Assistant Professor, English Graduate Faculty, & Director of Interdisciplinary Studies
Katie Van Wert joined UMD's English faculty after receiving her Ph.D. from the University of Rochester (Rochester, NY) in 2012. She has taught courses on modern American, British, and global Anglophone literature; critical theory; creative writing; women's, gender, and sexuality studies; and medical humanities. Her research interests include transnational modernism, literatures of empire, poetry and poetics, and philosophies of human subjectivity. Her current research is an interdisciplinary examination of theories of self as they have developed in literature, cultural studies, and materialist philosophy. She advises various student groups at UMD, including The UMD-Duluth Storytelling Project (a volunteer collaboration between student writers and disabled adults) and the Literary Guild.
ENGL 1001: Great American Authors
ENGL 1582: Introduction to World Literature
ENGL 1585: Australian and New Zealand Literature and Culture
ENGL 1666: Tales of Terror
ENGL 1801: American Gothic
ENGL 2581: The Art of Memoir: Reading and Writing the Memoir
ENGL 2662: Women Writers
WRIT 3160: Advanced Writing for Social Sciences
ENGL 3564: American Literature II (1864-present)
ENGL 3573: African American Literature
ENGL 3411: Modern Short Story
ENGL 3115: Fiction Writing
ENGL 3906: Methods of Literary Study
ENGL 4292: Literature Into Film
ENGL 5375: Modern Poetry (Graduate)
ENGL 5584: Mapping Postcolonial Literature (Graduate)
ENGL 5741: The Novella (Graduate)
Department of Women, Gender, and Sexuality Studies:
WGSS 3595: Special Topic: Feminism, Gender, and Medicine
Interdisciplinary Studies Program:
IS 2001: Sustainability Across Disciplines
IS 3093: Senior Capstone
Review of The Post-War Experimental Novel: British and French Fiction, 1945-75 by Andrew Hodgson (2020). Studies in 20th & 21st Century Literature 45.1 (2021). https://doi.org/10.4148/2334-4415.2181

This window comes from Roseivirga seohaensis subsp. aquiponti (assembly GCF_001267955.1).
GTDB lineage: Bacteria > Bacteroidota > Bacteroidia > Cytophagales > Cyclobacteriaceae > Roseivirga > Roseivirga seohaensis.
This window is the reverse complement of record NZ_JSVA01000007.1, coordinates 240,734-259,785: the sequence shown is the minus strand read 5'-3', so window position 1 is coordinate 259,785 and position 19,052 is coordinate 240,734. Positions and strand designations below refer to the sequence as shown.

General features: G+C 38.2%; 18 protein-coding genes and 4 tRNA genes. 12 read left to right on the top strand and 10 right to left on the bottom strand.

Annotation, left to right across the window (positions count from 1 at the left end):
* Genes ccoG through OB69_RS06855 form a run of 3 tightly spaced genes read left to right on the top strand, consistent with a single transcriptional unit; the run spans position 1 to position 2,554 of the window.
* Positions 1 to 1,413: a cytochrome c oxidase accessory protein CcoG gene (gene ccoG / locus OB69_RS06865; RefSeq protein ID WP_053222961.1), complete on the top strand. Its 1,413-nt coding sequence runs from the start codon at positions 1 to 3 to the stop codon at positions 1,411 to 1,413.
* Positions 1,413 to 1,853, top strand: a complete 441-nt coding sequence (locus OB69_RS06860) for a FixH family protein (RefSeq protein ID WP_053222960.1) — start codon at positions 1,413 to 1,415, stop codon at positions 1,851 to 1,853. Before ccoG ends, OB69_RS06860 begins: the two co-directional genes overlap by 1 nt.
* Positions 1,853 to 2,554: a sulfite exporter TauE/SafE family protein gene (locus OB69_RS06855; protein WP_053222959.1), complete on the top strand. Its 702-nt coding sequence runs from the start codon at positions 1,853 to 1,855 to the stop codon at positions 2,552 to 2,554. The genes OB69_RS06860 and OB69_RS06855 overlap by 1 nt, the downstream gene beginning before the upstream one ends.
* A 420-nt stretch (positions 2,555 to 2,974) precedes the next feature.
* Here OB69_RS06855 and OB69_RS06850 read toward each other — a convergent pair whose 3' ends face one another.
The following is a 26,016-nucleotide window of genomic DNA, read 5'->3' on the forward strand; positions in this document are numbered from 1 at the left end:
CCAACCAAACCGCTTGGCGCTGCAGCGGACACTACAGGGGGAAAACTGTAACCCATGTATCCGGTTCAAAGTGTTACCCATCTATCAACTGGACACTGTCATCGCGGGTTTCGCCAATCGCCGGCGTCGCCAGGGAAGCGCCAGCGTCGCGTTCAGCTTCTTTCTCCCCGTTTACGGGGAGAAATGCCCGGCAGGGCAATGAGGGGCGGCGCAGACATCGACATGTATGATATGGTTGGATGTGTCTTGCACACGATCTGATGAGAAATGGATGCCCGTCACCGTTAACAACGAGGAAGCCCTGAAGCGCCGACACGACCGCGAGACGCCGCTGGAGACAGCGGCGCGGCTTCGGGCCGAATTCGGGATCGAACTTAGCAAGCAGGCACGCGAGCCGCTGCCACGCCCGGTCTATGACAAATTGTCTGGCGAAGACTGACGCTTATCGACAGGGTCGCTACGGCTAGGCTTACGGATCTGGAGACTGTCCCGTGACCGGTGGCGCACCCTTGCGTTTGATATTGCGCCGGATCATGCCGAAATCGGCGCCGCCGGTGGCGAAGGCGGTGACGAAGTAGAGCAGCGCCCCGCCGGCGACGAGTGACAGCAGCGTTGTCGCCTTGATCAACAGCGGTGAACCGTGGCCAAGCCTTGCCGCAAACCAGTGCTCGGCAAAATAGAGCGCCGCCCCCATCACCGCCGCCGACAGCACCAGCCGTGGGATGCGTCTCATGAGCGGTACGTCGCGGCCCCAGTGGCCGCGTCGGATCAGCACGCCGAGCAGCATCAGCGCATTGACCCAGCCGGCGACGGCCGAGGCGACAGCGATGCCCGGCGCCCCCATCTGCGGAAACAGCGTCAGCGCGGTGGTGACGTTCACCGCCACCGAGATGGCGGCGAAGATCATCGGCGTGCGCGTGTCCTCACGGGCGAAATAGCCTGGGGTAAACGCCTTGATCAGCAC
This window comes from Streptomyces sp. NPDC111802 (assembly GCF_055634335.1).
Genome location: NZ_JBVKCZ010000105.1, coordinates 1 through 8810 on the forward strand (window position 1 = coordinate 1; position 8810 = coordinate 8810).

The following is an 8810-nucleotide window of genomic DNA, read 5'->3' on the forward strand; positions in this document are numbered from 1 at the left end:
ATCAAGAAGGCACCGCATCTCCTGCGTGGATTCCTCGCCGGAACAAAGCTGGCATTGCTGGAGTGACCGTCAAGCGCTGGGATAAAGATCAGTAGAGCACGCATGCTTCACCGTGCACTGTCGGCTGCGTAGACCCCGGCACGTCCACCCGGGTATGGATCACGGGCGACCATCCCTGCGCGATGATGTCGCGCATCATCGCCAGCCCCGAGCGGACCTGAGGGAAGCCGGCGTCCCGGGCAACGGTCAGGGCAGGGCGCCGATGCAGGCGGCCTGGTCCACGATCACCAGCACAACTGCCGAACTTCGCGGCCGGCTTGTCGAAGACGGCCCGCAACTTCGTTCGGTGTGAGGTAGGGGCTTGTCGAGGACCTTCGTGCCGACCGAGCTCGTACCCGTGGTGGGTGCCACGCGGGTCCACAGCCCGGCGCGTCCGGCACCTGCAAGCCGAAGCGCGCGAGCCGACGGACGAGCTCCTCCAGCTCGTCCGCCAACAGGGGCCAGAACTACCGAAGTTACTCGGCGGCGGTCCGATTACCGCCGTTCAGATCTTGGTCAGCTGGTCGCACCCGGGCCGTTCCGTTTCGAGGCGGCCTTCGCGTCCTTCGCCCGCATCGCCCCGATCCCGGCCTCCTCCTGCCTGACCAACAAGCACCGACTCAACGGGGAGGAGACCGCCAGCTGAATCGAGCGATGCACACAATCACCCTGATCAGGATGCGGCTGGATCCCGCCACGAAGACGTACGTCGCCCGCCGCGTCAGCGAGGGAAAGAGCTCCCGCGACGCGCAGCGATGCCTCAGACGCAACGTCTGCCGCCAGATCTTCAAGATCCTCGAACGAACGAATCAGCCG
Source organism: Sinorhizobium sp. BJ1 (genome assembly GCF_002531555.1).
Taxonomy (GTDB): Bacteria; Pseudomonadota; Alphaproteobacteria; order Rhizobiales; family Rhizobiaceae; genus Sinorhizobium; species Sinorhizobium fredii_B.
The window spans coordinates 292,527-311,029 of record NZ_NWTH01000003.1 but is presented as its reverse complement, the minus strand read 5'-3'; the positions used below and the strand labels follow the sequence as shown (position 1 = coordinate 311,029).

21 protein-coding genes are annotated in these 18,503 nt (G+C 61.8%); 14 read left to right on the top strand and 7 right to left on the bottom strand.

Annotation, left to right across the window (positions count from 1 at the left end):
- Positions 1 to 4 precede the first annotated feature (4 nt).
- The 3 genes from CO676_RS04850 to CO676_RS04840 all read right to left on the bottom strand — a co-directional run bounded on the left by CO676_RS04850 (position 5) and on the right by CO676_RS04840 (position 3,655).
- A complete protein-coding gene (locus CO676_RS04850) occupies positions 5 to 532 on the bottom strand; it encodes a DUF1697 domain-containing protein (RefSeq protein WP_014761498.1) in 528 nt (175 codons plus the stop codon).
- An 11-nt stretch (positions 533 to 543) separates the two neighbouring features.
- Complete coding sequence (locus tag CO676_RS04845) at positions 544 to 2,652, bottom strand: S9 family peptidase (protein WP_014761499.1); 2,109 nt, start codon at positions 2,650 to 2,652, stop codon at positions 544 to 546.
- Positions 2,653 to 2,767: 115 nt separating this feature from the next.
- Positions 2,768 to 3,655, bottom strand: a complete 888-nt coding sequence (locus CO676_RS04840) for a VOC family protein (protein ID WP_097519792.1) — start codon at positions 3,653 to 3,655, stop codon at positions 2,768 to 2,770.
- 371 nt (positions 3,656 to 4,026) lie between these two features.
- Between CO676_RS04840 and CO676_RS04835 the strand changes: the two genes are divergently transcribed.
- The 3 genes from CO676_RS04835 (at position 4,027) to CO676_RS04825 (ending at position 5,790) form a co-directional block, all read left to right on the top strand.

“Becoming and the Challenge of Ontological Incompleteness: Virginia Woolf and Lacan contra Deleuze.” In Subject Lessons: Hegel, Lacan, and the Future of Materialism, eds. Slavoj Zizek and Russell Sbriglia. Northwestern University Press, 2020. 209-226.
“Becoming Animal, Becoming Other: Modernism, Millennial Jurisprudence, and the Limits of Materialist Subjectivity.” In Affective Materialities: Reorienting the Body in Modernist Literature, eds. Robin Hackett, Molly Hall, and Kara Watts. University Press of Florida, 2019. 213-235.
“Elizabeth Bishop and the Mechanics of Poetic Pretence.” Twentieth Century Literature 64.2 (June 2018), pp. 191-222.
Review of Unseasonable Youth: modernism, Colonialism, and the Fiction of Development by Jed Esty, Commonwealth of Letters: British Literary Culture and the Emergence of Postcolonial Aesthetics by Peter J.Kalliney, and What is a Classic? Postcolonial Rewriting and the Invention of the Canon by Ankhi Mukherjee. Journal of Commonwealth and Postcolonial Studies 3.5 (Fall 2015), pp. 125-133.
Review of New Materialisms: Ontology, Agency, and Politics, edited by Samantha Coole and Diana Frost. Modern Language Studies 43.2 (Winter 2014), pp. 66-71.
“The Early Life of Septimus Smith.” Journal of Modern Literature 36.1 (Fall 2012), pp. 71-89.